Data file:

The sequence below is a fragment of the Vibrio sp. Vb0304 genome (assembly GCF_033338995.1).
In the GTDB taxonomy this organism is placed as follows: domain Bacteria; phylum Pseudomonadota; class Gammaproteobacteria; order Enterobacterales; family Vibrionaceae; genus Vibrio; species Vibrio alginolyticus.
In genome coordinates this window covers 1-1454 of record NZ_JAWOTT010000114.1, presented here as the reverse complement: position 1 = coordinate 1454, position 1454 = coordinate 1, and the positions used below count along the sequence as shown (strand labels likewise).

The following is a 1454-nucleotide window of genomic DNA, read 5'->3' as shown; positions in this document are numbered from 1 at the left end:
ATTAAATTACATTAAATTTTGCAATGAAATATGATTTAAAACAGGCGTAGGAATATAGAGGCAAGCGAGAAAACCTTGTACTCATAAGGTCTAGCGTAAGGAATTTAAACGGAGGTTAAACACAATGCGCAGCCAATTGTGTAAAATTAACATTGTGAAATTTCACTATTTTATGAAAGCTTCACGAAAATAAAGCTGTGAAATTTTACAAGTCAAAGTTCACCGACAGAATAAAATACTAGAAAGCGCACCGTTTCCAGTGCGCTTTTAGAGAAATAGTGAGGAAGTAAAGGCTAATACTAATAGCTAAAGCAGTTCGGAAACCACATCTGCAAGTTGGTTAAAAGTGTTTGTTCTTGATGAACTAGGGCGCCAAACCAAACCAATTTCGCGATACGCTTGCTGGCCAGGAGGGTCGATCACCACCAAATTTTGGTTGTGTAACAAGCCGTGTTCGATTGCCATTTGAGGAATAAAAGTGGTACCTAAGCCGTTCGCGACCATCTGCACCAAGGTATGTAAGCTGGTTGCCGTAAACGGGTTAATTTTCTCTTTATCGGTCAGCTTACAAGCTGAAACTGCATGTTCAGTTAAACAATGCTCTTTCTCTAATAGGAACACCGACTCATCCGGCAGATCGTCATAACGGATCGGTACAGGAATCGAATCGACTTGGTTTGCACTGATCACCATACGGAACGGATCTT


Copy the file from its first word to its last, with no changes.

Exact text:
The sequence below is a fragment of the Vibrio sp. Vb0304 genome (assembly GCF_033338995.1).
In the GTDB taxonomy this organism is placed as follows: domain Bacteria; phylum Pseudomonadota; class Gammaproteobacteria; order Enterobacterales; family Vibrionaceae; genus Vibrio; species Vibrio alginolyticus.
In genome coordinates this window covers 1-1454 of record NZ_JAWOTT010000114.1, presented here as the reverse complement: position 1 = coordinate 1454, position 1454 = coordinate 1, and the positions used below count along the sequence as shown (strand labels likewise).

The following is a 1454-nucleotide window of genomic DNA, read 5'->3' as shown; positions in this document are numbered from 1 at the left end:
ATTAAATTACATTAAATTTTGCAATGAAATATGATTTAAAACAGGCGTAGGAATATAGAGGCAAGCGAGAAAACCTTGTACTCATAAGGTCTAGCGTAAGGAATTTAAACGGAGGTTAAACACAATGCGCAGCCAATTGTGTAAAATTAACATTGTGAAATTTCACTATTTTATGAAAGCTTCACGAAAATAAAGCTGTGAAATTTTACAAGTCAAAGTTCACCGACAGAATAAAATACTAGAAAGCGCACCGTTTCCAGTGCGCTTTTAGAGAAATAGTGAGGAAGTAAAGGCTAATACTAATAGCTAAAGCAGTTCGGAAACCACATCTGCAAGTTGGTTAAAAGTGTTTGTTCTTGATGAACTAGGGCGCCAAACCAAACCAATTTCGCGATACGCTTGCTGGCCAGGAGGGTCGATCACCACCAAATTTTGGTTGTGTAACAAGCCGTGTTCGATTGCCATTTGAGGAATAAAAGTGGTACCTAAGCCGTTCGCGACCATCTGCACCAAGGTATGTAAGCTGGTTGCCGTAAACGGGTTAATTTTCTCTTTATCGGTCAGCTTACAAGCTGAAACTGCATGTTCAGTTAAACAATGCTCTTTCTCTAATAGGAACACCGACTCATCCGGCAGATCGTCATAACGGATCGGTACAGGAATCGAATCGACTTGGTTTGCACTGATCACCATACGGAACGGATCTT